A Very Basic Pancake Recipe

IMG_8829Pancakes are usually made when we have the time to linger over breakfast (a rarity on a farm), have houseguests, or if it just happens to be a rainy Saturday. We’ll make extra, to be enjoyed cold with a bit of jam, as a mid-afternoon treat. My pleasure in making these is the fact that they are so very basic. Eggs, milk, flour. They are never too thick, or gummy, just completely enjoyable. No leavening agent required, as the eggs do the work.

Next time you awake to a lazy, rainy morning, give them a try with a knob of butter and a drizzle of real maple syrup. Continue reading

Basic Freezer Cookies (Blueberry & Pumpkin Seed Version)

IMG_5367These are excellent cookies to have on hand in your freezer.  They are easy to make, and quick to bake.  We used to make them every Christmas with nuts and cherries, and there is something so wonderful about their simplicity.  So often during the holidays we work to create little masterpieces, so it is lovely to be able to whip up something so good, so easily!  Actually, you could make them today, and bake them Christmas Eve! No muss, no fuss.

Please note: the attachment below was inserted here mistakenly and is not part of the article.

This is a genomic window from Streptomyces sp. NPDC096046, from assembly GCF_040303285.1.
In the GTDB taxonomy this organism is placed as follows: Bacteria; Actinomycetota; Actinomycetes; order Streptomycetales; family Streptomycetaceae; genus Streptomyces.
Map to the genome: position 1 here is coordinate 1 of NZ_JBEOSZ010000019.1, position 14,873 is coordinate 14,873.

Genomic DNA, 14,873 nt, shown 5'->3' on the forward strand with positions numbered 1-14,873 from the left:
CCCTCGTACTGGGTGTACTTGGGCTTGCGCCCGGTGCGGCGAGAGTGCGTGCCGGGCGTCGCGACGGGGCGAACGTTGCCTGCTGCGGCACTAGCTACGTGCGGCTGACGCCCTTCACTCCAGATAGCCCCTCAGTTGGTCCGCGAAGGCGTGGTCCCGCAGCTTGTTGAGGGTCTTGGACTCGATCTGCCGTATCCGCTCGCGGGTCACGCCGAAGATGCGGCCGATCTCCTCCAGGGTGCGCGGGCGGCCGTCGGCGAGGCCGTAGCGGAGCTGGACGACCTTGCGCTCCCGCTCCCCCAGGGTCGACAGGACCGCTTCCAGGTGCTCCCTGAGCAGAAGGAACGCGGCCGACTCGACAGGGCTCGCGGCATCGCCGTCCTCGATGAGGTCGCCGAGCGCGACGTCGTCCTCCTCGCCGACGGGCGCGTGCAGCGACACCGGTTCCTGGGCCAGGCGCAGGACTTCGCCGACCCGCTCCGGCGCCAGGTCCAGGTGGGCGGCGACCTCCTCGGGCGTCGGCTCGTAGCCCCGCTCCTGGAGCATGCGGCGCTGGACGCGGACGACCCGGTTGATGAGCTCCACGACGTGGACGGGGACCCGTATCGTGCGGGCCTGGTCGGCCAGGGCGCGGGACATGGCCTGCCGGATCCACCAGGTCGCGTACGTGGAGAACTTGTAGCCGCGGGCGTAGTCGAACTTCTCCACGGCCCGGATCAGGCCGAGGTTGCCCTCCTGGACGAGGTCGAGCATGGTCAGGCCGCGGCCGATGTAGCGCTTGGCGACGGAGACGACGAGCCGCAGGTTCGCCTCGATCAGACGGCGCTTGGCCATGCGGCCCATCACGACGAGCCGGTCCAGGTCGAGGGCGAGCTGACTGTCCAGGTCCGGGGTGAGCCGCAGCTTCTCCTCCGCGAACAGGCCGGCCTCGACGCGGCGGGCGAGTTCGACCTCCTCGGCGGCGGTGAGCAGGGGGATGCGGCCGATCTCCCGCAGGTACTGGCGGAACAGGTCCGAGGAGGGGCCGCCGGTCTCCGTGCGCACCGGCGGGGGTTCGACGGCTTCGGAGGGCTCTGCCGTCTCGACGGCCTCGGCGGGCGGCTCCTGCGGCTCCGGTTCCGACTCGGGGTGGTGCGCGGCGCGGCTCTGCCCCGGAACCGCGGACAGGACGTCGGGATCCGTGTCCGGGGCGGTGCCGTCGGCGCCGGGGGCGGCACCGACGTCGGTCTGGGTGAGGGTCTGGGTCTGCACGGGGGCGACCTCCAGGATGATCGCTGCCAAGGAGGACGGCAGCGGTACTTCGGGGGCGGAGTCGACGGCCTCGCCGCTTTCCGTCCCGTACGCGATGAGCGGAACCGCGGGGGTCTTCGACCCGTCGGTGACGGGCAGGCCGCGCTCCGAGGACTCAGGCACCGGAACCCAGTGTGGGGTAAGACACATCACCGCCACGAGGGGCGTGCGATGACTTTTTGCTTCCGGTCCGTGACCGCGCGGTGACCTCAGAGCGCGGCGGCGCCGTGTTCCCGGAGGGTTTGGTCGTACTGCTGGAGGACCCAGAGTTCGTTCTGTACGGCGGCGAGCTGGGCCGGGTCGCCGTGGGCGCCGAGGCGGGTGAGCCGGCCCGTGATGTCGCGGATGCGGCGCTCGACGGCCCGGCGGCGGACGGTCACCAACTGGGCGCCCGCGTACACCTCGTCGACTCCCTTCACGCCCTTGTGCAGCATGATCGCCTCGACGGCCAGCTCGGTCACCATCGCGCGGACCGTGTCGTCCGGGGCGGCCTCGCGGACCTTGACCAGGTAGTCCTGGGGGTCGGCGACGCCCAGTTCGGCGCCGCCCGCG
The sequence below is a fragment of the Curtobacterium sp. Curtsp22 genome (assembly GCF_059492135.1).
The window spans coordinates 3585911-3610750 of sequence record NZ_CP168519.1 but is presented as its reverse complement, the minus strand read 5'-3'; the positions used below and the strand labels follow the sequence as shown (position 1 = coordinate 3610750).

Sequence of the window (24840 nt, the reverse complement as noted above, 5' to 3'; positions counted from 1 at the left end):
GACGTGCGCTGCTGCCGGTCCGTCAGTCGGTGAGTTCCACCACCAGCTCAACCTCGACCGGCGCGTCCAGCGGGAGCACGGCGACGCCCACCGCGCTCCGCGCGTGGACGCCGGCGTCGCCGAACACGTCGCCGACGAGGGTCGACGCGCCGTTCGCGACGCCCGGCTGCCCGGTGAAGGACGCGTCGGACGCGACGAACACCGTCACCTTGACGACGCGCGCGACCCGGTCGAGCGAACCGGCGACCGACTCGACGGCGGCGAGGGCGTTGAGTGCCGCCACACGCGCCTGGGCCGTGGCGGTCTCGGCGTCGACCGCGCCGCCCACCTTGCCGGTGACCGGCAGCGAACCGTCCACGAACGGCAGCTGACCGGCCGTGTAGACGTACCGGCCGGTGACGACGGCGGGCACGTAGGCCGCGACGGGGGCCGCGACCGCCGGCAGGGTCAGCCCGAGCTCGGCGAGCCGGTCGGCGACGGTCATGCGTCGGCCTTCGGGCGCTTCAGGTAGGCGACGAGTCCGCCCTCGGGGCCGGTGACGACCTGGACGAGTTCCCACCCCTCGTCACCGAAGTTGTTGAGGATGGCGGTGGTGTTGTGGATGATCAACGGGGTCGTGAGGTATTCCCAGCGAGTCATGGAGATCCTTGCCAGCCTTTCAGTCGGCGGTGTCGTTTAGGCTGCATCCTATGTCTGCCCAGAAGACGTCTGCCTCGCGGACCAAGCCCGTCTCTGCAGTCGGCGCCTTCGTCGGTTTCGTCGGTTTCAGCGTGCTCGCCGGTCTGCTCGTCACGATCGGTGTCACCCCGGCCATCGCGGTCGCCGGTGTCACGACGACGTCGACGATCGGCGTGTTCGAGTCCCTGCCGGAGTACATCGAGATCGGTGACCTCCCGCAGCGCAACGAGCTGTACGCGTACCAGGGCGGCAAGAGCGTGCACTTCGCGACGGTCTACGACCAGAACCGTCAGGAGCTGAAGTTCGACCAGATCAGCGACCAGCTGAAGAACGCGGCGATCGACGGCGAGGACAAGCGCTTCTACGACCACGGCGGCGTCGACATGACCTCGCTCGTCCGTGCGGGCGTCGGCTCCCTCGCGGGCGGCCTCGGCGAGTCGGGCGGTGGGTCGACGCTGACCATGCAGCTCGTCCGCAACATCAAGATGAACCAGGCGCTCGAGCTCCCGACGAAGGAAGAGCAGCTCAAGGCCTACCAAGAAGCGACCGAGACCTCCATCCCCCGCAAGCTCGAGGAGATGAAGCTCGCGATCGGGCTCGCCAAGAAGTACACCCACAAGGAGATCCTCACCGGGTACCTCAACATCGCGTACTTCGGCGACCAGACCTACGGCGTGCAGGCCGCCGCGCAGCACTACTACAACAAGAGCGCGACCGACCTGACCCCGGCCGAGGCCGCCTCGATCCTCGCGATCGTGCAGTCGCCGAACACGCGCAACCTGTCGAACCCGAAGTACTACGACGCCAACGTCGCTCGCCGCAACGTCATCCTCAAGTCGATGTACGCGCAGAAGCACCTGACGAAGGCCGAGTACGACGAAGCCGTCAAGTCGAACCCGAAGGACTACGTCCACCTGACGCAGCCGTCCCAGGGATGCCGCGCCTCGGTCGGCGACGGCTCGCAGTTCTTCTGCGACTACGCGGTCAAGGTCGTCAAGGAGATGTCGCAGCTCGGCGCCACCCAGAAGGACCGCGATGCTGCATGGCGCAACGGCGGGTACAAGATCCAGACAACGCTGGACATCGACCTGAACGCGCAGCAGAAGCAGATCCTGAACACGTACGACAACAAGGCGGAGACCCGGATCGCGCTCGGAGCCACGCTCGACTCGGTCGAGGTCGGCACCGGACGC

For this version, I’ve used dried blueberries, raw pumpkin seeds, and ground flax.  Five other versions follow the recipe.  But this is the type of cookie that does well with experitmentation, so let your creative juices flow! Continue reading

Basic Pastry

IMG_4729Making a good pastry is one of life’s simple tasks.  The trick is it not to overthink it, or overwork it.  It is made from the most basic of ingredients: flour, fat, water & salt.  These can be enhanced with a bit of sugar & vinegar, but essentially that’s all that goes in a great pastry.  The sugar is to sweeten it, while the vinegar helps to keep the gluten in check. The acid in the vinegar helps to keep the gluten from overdeveloping, which helps to create a tender, flaky crust.  However the most important keys to achieving a flaky crust are to use cold fats, and to not overwork the dough.

Measure your fats by weight, and you’ll get a better product.  Allow for 7 oz. of combined fats per two-crust pie.  You can vary the fats as long as you stick to the correct weight ratio.  I prefer a mix of shortening & butter.  Remember if using lard that your pie will not be vegetarian if that’s a concern.

When baking pies, make your pastry first, let it set covered in the fridge for at least an hour (or up to a day) while you prepare your fruit. Continue reading